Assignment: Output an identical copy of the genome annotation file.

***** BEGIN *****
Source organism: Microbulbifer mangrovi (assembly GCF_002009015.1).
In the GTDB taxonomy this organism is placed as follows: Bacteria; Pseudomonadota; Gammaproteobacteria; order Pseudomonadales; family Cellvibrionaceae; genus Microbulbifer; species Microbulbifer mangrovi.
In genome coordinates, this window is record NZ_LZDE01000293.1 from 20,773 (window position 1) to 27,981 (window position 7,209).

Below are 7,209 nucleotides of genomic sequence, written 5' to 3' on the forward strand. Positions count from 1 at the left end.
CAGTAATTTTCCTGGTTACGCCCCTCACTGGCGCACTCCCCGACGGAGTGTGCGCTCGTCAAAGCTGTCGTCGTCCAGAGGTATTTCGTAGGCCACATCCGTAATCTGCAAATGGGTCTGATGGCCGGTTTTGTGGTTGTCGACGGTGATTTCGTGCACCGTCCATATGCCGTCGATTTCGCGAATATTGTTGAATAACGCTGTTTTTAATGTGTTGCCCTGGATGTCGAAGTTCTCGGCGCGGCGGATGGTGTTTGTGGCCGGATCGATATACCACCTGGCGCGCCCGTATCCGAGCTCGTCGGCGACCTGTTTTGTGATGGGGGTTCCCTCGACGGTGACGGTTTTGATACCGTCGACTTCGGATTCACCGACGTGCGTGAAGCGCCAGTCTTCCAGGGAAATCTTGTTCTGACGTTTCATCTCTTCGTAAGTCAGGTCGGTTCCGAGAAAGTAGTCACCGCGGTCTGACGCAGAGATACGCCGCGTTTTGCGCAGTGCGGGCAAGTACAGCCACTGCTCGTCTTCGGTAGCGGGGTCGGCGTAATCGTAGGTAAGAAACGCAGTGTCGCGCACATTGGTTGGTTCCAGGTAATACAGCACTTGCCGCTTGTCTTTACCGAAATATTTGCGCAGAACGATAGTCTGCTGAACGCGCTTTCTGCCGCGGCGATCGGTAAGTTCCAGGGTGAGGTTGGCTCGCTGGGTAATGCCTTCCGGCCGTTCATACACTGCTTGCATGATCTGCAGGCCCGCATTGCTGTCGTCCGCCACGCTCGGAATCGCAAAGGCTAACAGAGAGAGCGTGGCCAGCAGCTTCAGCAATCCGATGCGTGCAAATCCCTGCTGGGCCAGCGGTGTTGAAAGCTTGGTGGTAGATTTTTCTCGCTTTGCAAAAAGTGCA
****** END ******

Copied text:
Source organism: Microbulbifer mangrovi (assembly GCF_002009015.1).
In the GTDB taxonomy this organism is placed as follows: Bacteria; Pseudomonadota; Gammaproteobacteria; order Pseudomonadales; family Cellvibrionaceae; genus Microbulbifer; species Microbulbifer mangrovi.
In genome coordinates, this window is record NZ_LZDE01000293.1 from 20,773 (window position 1) to 27,981 (window position 7,209).

Below are 7,209 nucleotides of genomic sequence, written 5' to 3' on the forward strand. Positions count from 1 at the left end.
CAGTAATTTTCCTGGTTACGCCCCTCACTGGCGCACTCCCCGACGGAGTGTGCGCTCGTCAAAGCTGTCGTCGTCCAGAGGTATTTCGTAGGCCACATCCGTAATCTGCAAATGGGTCTGATGGCCGGTTTTGTGGTTGTCGACGGTGATTTCGTGCACCGTCCATATGCCGTCGATTTCGCGAATATTGTTGAATAACGCTGTTTTTAATGTGTTGCCCTGGATGTCGAAGTTCTCGGCGCGGCGGATGGTGTTTGTGGCCGGATCGATATACCACCTGGCGCGCCCGTATCCGAGCTCGTCGGCGACCTGTTTTGTGATGGGGGTTCCCTCGACGGTGACGGTTTTGATACCGTCGACTTCGGATTCACCGACGTGCGTGAAGCGCCAGTCTTCCAGGGAAATCTTGTTCTGACGTTTCATCTCTTCGTAAGTCAGGTCGGTTCCGAGAAAGTAGTCACCGCGGTCTGACGCAGAGATACGCCGCGTTTTGCGCAGTGCGGGCAAGTACAGCCACTGCTCGTCTTCGGTAGCGGGGTCGGCGTAATCGTAGGTAAGAAACGCAGTGTCGCGCACATTGGTTGGTTCCAGGTAATACAGCACTTGCCGCTTGTCTTTACCGAAATATTTGCGCAGAACGATAGTCTGCTGAACGCGCTTTCTGCCGCGGCGATCGGTAAGTTCCAGGGTGAGGTTGGCTCGCTGGGTAATGCCTTCCGGCCGTTCATACACTGCTTGCATGATCTGCAGGCCCGCATTGCTGTCGTCCGCCACGCTCGGAATCGCAAAGGCTAACAGAGAGAGCGTGGCCAGCAGCTTCAGCAATCCGATGCGTGCAAATCCCTGCTGGGCCAGCGGTGTTGAAAGCTTGGTGGTAGATTTTTCTCGCTTTGCAAAAAGTGCA